In making clear that defendants should be able to bring civil rights claims against prosecutors after, and not during, their criminal cases, the U.S. Supreme Court took a practical approach that helps defendants while raising yet-unanswered questions, attorneys say.
In a 6-3 ruling Thursday, the court dealt with the civil rights of defendants who face criminal charges that are based on fabricated evidence. The court held that the time limit to sue over that fabricated evidence should start from the time the case ends in the defendant's favor, and not, as the Second Circuit held, when the defendant first learns that the evidence was fabricated.
Civil liberties groups had argued ahead of the Supreme Court's decision that the Second Circuit's outlier ruling could usher in a parade of horribles for defendants, putting many in the untenable position of having to fight prosecutors on simultaneous civil and criminal fronts.
Sam Callahan, an attorney at Arnold & Porter who wrote one of those briefs on behalf of the National Association of Criminal Defense Lawyers and other groups, said the decision shows the justices took the realities of the situation to heart.
"It's a practical, commonsense decision about how criminal defense and how civil rights litigation work, and how they should work together," Callahan said.
The ruling dealt with the case of Edward McDonough, a Democratic election commissioner in Rensselaer County, New York, who was acquitted in 2012 on charges related to forged absentee ballots. McDonough sued prosecutor Youel Smith nearly three years later under Section 1983 of the U.S. Code, which allows for civil rights claims, arguing Smith had fabricated evidence in the case.
The district court threw out the case as filed too late, and the Second Circuit agreed. The circuit court found that the three-year statute of limitations had started when McDonough had reason to believe he had been charged based on fabricated evidence.
Mark Mosier, a Covington & Burling LLP partner who represented New York University School of Law's Center on the Administration of Criminal Law in an amicus brief, said the Second Circuit's ruling could have resulted in viable civil rights claims falling by the wayside because the defendant was still under prosecution.
"Separating them and letting the civil case wait until after the criminal case is going to be valuable for defendants and could be a further deterrent against the government from relying on fabricated evidence," Mosier said.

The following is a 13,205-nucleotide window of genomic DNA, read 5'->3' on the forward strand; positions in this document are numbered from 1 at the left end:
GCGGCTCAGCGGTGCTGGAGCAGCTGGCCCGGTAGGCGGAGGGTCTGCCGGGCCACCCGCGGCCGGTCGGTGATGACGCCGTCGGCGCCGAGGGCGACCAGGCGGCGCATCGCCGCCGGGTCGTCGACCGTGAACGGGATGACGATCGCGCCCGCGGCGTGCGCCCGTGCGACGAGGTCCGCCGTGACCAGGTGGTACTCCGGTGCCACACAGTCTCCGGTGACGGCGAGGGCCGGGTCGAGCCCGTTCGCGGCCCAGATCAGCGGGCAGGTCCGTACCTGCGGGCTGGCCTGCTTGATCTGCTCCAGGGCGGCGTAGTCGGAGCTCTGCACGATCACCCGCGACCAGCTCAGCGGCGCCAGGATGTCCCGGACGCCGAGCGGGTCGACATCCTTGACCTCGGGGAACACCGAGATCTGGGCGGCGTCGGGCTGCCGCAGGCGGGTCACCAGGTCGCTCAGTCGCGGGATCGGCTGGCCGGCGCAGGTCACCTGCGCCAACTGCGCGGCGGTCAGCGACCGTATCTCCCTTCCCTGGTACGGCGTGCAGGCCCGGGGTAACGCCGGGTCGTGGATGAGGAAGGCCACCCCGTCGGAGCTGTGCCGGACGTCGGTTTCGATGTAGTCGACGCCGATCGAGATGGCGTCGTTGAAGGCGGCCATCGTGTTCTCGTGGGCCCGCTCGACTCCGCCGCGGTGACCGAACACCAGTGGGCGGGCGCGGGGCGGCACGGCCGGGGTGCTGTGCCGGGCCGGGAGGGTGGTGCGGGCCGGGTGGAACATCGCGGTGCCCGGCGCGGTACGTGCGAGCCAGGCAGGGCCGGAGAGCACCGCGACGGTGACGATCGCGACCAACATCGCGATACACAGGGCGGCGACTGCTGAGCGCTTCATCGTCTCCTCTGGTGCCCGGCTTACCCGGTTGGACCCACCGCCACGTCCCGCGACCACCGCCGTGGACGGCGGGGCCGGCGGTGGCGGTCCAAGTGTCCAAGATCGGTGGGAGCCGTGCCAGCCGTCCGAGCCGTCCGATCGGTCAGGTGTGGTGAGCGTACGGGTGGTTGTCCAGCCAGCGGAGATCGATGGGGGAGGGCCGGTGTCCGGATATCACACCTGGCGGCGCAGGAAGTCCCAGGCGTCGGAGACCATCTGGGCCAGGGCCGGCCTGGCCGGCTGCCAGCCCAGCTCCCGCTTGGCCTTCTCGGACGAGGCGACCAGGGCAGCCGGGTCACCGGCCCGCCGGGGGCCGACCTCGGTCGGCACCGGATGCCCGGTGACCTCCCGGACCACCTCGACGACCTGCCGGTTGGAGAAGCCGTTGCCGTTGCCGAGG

While the ruling clears up that particular question, there are other related questions the case did not address.
While defendants who are convicted have the option of raising questions of prosecutorial misconduct on direct appeal or as a habeas petition, the McDonough case deals with defendants whose case has ended "favorably."
The majority justices acknowledged that while an acquittal is clearly a favorable result, there might be other types of favorable outcomes.
"Such considerations might call for a context-specific and more capacious understanding of what constitutes 'favorable' termination for purposes of a §1983 false-evidence claim, but that is not the question before us," they wrote.
Rory Little, a professor at the University of California's Hastings College of the Law who writes and teaches on criminal appeals, said it's not clear, for example, whether a defendant whose case was dropped by prosecutors in the interests of justice has secured a favorable outcome for the purposes of being able to file a civil rights claim under Section 1983.
It's a question that could arise in wrongful conviction cases, such as that of the Central Park Five. A recent documentary by Ava DuVernay highlighted the story of the five black teenagers who were convicted of a rape in New York City in the 1980s and served years in prison before another man confessed to the crime and their convictions were vacated on the district attorney's recommendation.
"Jury acquittals should not be the only basis for saying the resolution was in their favor, and the court isn't addressing that question here," Little said.
Another question left open is what happens to McDonough's claim at the end of the day. The Supreme Court left open the possibility — assuming the argument hasn't already been waived or forfeited along the way — that Smith could persuade the lower court that he was acting as a prosecutor and therefore had absolute immunity.
In its own amicus brief, the U.S. Department of Justice said that result would be the right one.
In the larger scheme of things, the line distinguishing a prosecutor acting as an investigator, who would enjoy qualified immunity, and a prosecutor acting as a prosecutor, who would be covered by absolute immunity, isn't a clear one in today's practice, Little said.
"It's a clear line in Supreme Court precedent; it's not a very satisfying line to anyone who knows how the system works," he said.
--Editing by Jill Coffey.